Everything suggests that on January 20, 2021 at noon, Donald Trump‘s presidency is really over. Until then, Trump keeps all his powers as president. What else can he do and accomplish?
American expert Victor Vlam calls Trump a lame duck. “He has lost the election and thus the electorate’s mandate. His situation is similar to a demissionary cabinet.”
Biden needs the remaining weeks to prepare for the next four years in the White House, but that is different from usual. “Normally, the presidential elect and his team already have a lot of contact with the current rulers during this period,” says historian James Kennedy, “But that doesn‘t seem to be the case this time.”
The President-elect must prepare a new government team. Biden must pick out new ministers and appoint some four thousand new officials. These people will then have to read into files, have talks with current officials and be informed of matters that will continue after 20 January. “The question is whether Joe Biden and his people will be given room for this,” says Kennedy. Four years ago, Trump sat on the White House bench two days after the election. Trump is still opposed to election defeat. That’s why Kennedy doesn‘t see this happening soon.
Can Trump just make that? “Yes so far,” explains Vlam. “The General Services Administration must work with Biden to prepare for the presidency. Now that department is run by people from Trump. The head of that department has to sign a letter acknowledging that Biden will be the new president, but so far she has refused to do so, so almost nothing happens.”
obvious that Trump doesn‘t want to know about neighborhoods yet. It will probably be a thorn in the eye that many (international) politicians will now be busy with his successor. “As soon as the newcomer is known, politicians and civil servants start to focus on this,” says Kennedy. “The American policy for the next few years under Biden is much more interesting for them than Trump’s policy for the next two months.”
Biden stated yesterday that he has already spoken to many foreign government leaders:
Trump, too, can‘t do so much by shifts in Congress, explains Kennedy. “The newly elected Congress only starts in January. Until then, the present Congress is still there, but they will no longer make any real big decisions.” If Trump still wants to do something in his remaining days as president, he can resort to presidential decrees. He doesn’t need the approval of Congress for that. Such a decree would allow him to withdraw the US from important alliances and agreements in the last days of his presidency.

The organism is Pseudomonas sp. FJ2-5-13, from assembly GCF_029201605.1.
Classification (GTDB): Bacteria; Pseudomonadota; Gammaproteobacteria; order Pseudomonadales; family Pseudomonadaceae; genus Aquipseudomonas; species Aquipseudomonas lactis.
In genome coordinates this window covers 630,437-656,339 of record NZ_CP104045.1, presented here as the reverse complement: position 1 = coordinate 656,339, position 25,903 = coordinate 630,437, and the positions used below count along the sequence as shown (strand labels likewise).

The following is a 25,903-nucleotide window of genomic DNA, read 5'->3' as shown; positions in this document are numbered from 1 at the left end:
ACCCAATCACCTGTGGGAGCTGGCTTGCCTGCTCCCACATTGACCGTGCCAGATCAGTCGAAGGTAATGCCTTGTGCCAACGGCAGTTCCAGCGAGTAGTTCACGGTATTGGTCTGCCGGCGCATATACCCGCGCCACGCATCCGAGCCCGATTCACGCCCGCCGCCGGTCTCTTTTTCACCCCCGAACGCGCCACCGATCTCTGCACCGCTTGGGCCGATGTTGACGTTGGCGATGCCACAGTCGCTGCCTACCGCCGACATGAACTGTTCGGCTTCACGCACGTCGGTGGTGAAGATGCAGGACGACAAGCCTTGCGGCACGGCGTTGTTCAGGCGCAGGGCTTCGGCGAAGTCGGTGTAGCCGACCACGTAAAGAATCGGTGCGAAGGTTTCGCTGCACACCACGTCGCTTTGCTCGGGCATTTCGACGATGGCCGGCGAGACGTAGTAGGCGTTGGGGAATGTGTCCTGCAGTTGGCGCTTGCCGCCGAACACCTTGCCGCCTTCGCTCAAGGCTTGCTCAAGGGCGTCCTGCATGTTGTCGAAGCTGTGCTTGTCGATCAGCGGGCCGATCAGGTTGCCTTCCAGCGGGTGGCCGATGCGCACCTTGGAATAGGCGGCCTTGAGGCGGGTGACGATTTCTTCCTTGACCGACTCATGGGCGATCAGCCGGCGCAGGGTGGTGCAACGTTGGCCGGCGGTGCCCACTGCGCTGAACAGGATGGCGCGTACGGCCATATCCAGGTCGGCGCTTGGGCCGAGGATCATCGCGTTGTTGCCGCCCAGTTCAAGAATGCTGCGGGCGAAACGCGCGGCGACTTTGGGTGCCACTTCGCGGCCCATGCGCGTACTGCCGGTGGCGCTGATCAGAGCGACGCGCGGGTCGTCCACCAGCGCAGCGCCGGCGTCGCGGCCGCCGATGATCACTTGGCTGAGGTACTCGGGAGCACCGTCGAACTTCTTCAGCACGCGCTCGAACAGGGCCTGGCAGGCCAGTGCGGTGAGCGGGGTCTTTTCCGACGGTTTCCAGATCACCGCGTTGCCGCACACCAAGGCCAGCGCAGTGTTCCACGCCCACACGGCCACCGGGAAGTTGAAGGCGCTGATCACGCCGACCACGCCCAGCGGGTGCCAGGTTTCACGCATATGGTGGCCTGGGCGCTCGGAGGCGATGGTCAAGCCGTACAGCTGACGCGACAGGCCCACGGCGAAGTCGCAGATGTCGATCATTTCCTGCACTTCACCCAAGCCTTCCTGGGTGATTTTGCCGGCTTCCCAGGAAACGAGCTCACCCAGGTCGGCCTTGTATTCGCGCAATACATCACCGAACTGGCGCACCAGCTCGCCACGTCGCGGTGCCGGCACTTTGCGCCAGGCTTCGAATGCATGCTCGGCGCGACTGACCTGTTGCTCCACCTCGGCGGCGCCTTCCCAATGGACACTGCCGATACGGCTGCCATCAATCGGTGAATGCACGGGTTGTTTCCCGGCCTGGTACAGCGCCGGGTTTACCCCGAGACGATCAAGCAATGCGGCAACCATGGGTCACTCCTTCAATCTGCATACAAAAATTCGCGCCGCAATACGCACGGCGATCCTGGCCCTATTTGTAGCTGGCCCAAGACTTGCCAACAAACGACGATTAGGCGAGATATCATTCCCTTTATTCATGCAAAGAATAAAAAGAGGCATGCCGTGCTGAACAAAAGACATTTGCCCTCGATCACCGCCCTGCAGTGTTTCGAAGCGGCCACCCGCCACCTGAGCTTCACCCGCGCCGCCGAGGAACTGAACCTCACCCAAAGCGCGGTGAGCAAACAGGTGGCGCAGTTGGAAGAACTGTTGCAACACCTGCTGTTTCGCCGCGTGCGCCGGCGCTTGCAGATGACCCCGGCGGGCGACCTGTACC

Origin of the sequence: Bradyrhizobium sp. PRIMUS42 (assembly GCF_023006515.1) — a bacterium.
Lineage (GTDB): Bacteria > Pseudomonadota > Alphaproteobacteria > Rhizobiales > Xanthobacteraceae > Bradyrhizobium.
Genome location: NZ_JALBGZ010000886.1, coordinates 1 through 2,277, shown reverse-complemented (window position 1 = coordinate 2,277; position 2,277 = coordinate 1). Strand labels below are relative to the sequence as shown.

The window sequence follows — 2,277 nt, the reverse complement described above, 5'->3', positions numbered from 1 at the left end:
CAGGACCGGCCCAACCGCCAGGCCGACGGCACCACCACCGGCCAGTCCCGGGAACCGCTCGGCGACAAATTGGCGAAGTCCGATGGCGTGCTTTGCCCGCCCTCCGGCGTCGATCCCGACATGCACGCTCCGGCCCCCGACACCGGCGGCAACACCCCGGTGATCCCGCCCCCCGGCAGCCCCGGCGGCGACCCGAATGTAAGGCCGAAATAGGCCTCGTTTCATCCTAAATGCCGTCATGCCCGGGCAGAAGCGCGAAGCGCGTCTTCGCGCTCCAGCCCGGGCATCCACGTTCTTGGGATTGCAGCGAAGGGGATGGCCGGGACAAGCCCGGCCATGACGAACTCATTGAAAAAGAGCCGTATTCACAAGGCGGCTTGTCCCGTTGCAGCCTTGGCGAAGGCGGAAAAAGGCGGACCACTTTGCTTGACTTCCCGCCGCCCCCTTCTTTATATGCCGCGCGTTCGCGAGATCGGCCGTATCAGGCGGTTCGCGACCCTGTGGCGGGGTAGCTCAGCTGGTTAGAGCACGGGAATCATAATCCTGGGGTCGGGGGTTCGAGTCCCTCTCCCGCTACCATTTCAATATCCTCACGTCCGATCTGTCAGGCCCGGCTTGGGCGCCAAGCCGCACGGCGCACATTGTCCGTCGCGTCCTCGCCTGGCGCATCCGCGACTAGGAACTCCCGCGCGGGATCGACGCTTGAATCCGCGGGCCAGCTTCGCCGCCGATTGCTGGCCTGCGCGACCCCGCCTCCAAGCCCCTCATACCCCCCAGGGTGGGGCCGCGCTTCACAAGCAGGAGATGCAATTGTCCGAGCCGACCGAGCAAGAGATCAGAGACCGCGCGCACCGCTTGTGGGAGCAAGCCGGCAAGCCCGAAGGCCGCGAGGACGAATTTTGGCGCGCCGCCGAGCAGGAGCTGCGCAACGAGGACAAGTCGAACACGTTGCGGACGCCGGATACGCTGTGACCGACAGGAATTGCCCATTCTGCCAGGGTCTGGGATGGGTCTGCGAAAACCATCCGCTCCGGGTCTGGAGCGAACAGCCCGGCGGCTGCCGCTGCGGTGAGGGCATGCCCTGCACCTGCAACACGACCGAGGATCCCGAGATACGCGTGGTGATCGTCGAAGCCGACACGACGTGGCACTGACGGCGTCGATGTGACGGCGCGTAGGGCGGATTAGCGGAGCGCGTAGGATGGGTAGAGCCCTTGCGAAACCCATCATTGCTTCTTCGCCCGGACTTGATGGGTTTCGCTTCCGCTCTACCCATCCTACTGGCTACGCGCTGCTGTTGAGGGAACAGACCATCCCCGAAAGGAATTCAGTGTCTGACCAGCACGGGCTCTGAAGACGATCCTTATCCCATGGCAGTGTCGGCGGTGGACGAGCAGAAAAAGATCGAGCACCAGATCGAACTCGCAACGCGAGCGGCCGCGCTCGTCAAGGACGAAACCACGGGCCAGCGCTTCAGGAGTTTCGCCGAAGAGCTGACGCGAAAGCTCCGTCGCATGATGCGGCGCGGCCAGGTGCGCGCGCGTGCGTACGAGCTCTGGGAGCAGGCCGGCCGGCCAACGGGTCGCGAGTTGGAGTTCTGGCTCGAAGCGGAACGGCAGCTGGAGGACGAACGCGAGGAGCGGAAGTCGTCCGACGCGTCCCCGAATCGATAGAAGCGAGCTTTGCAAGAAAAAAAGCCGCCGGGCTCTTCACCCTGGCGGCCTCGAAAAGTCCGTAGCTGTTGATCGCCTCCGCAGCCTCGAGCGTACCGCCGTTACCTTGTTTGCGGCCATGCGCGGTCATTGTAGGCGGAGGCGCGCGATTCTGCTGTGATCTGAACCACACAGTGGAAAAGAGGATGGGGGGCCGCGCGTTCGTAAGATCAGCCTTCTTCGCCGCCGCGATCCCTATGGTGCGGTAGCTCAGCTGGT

“ But remember that Trump remains head of executive power,” says Vlam. “For example, he recently sent out the Minister of Defence, because he has not been sufficiently loyal in the last few months.” The names of the FBI director and the famous American corona advisor Anthony Fauci also sing around. “Trump still has the power to dismiss and appoint key ministries and agencies officials until 20 January. He can no longer be punished for it by the voter, so in that sense nothing prevents him from sending out people he is dissatisfied with.”
In addition, Trump can pardon several more people. This is often waited until the very last moment because such a request for pardon is controversial in many cases. “Think of Bill Clinton for example,” says Kennedy. “He pardoned his last working day as president to his friend Marc Rich who was detained for tax evasion.”
If Trump is no longer president, he loses his immunity. Several lawsuits hang him over his head. A big question is therefore whether Trump can grant himself a pardon in advance, whether or not through a construction. “There is a theory that the president can pardon anyone except himself,” explains Vlam. “Otherwise, the president would be above the law, so there lies – according to this theory – the limit of his power.” But that theory has never been put to the test, no judge has ever had to deal with it. “Whether such a construction will last legally, we simply do not know yet.”
Another option that is mentioned is that Trump will resign shortly before the 20th to make way for Vice President Mike Pence. In the form of President, he could pardon Trump. But that has never happened before and therefore uncertain. “Trump doesn’t get rid of everything. A president can only pardonwhen it comes to federal charges,” explains Vlam. “On matters at state level – as some have been announced by the state of New York – Trump has no influence whatsoever as president.”